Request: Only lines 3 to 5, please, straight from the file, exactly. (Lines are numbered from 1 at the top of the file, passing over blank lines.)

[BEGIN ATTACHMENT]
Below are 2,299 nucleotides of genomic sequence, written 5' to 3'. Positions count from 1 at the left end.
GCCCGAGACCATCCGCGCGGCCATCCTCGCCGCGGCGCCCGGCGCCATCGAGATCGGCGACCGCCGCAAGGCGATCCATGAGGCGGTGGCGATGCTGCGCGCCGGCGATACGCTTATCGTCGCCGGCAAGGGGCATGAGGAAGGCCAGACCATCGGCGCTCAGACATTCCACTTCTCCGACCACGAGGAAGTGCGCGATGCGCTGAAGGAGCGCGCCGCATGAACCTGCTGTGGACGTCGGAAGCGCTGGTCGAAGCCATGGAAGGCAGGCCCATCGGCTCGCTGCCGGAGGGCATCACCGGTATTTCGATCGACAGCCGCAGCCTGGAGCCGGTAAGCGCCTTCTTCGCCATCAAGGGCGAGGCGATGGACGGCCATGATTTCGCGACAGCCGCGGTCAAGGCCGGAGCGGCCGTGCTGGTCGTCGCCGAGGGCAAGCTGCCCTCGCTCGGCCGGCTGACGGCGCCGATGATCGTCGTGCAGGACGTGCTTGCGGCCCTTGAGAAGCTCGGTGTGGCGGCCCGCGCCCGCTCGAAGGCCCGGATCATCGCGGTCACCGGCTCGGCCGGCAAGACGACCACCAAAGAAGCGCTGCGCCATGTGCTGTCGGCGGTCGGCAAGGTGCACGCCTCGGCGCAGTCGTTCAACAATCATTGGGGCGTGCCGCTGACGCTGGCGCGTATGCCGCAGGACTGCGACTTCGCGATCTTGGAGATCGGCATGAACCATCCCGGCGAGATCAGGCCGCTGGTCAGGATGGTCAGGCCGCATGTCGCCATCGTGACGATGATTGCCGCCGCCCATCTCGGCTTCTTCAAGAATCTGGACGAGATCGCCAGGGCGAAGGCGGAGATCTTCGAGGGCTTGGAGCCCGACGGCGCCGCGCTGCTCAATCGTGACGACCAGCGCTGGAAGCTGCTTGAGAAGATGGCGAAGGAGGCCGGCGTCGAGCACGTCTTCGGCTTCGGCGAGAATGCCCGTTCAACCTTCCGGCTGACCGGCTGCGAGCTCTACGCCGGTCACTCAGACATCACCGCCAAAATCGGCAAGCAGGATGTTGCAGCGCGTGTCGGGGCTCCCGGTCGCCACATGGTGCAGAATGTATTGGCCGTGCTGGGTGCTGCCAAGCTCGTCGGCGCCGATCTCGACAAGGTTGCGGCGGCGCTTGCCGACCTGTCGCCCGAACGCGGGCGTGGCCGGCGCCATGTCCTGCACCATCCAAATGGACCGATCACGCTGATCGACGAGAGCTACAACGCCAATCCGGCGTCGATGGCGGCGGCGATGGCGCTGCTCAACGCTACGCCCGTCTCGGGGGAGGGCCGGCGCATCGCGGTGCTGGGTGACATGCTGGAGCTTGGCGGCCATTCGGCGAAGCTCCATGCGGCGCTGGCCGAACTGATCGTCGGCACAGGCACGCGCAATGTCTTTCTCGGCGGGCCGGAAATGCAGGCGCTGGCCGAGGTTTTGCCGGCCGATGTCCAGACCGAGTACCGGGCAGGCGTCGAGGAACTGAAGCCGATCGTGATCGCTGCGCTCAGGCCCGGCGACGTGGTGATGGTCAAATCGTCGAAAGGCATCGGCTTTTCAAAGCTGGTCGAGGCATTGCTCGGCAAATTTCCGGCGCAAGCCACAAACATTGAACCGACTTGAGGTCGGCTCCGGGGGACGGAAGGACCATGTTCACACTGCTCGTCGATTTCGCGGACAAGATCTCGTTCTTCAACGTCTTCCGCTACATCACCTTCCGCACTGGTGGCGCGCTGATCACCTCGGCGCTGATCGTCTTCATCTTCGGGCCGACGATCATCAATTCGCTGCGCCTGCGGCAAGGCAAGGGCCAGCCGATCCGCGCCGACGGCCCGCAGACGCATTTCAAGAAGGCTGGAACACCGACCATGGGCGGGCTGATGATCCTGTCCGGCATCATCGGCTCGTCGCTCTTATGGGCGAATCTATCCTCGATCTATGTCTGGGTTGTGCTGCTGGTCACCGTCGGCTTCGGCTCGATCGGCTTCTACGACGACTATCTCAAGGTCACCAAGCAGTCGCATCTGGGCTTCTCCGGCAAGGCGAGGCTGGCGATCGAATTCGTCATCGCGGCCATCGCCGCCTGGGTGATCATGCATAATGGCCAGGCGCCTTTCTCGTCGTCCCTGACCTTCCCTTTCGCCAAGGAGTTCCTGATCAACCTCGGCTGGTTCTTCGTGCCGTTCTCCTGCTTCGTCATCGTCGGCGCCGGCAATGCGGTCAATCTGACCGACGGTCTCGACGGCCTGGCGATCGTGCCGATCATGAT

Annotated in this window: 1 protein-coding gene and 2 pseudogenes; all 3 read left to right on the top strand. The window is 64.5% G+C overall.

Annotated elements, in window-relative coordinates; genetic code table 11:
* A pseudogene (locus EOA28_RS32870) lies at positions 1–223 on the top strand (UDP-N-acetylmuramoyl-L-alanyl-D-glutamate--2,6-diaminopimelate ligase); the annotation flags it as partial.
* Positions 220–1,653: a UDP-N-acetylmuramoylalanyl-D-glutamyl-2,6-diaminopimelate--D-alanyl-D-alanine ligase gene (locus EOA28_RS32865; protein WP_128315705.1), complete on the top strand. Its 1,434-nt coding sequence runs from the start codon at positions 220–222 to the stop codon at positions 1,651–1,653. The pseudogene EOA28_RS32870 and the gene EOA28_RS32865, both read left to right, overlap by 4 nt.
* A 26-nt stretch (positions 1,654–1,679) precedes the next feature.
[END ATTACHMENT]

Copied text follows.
Annotated in this window: 1 protein-coding gene and 2 pseudogenes; all 3 read left to right on the top strand. The window is 64.5% G+C overall.

Annotated elements, in window-relative coordinates; genetic code table 11:
* A pseudogene (locus EOA28_RS32870) lies at positions 1–223 on the top strand (UDP-N-acetylmuramoyl-L-alanyl-D-glutamate--2,6-diaminopimelate ligase); the annotation flags it as partial.